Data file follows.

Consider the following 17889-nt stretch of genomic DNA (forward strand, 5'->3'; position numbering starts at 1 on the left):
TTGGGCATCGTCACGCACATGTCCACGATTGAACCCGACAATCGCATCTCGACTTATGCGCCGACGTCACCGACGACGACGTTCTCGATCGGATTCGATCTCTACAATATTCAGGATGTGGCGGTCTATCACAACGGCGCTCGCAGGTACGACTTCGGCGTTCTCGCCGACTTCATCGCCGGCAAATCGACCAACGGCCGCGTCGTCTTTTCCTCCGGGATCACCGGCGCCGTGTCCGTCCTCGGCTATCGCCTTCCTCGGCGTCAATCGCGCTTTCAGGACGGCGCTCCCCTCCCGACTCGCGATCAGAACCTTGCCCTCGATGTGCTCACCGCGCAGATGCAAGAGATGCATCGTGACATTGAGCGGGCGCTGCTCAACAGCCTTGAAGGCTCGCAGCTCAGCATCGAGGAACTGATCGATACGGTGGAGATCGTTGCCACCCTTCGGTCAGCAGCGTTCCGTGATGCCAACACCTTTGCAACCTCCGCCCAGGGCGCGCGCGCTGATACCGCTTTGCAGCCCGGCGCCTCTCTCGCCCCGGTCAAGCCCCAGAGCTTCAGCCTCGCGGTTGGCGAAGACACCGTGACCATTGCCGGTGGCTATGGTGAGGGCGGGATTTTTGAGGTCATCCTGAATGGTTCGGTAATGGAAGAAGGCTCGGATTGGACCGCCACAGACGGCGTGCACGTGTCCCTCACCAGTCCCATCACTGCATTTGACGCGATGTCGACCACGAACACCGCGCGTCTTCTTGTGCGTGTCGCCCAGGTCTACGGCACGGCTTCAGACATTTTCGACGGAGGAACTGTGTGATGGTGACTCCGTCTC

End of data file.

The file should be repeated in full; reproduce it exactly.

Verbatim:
Consider the following 17889-nt stretch of genomic DNA (forward strand, 5'->3'; position numbering starts at 1 on the left):
TTGGGCATCGTCACGCACATGTCCACGATTGAACCCGACAATCGCATCTCGACTTATGCGCCGACGTCACCGACGACGACGTTCTCGATCGGATTCGATCTCTACAATATTCAGGATGTGGCGGTCTATCACAACGGCGCTCGCAGGTACGACTTCGGCGTTCTCGCCGACTTCATCGCCGGCAAATCGACCAACGGCCGCGTCGTCTTTTCCTCCGGGATCACCGGCGCCGTGTCCGTCCTCGGCTATCGCCTTCCTCGGCGTCAATCGCGCTTTCAGGACGGCGCTCCCCTCCCGACTCGCGATCAGAACCTTGCCCTCGATGTGCTCACCGCGCAGATGCAAGAGATGCATCGTGACATTGAGCGGGCGCTGCTCAACAGCCTTGAAGGCTCGCAGCTCAGCATCGAGGAACTGATCGATACGGTGGAGATCGTTGCCACCCTTCGGTCAGCAGCGTTCCGTGATGCCAACACCTTTGCAACCTCCGCCCAGGGCGCGCGCGCTGATACCGCTTTGCAGCCCGGCGCCTCTCTCGCCCCGGTCAAGCCCCAGAGCTTCAGCCTCGCGGTTGGCGAAGACACCGTGACCATTGCCGGTGGCTATGGTGAGGGCGGGATTTTTGAGGTCATCCTGAATGGTTCGGTAATGGAAGAAGGCTCGGATTGGACCGCCACAGACGGCGTGCACGTGTCCCTCACCAGTCCCATCACTGCATTTGACGCGATGTCGACCACGAACACCGCGCGTCTTCTTGTGCGTGTCGCCCAGGTCTACGGCACGGCTTCAGACATTTTCGACGGAGGAACTGTGTGATGGTGACTCCGTCTC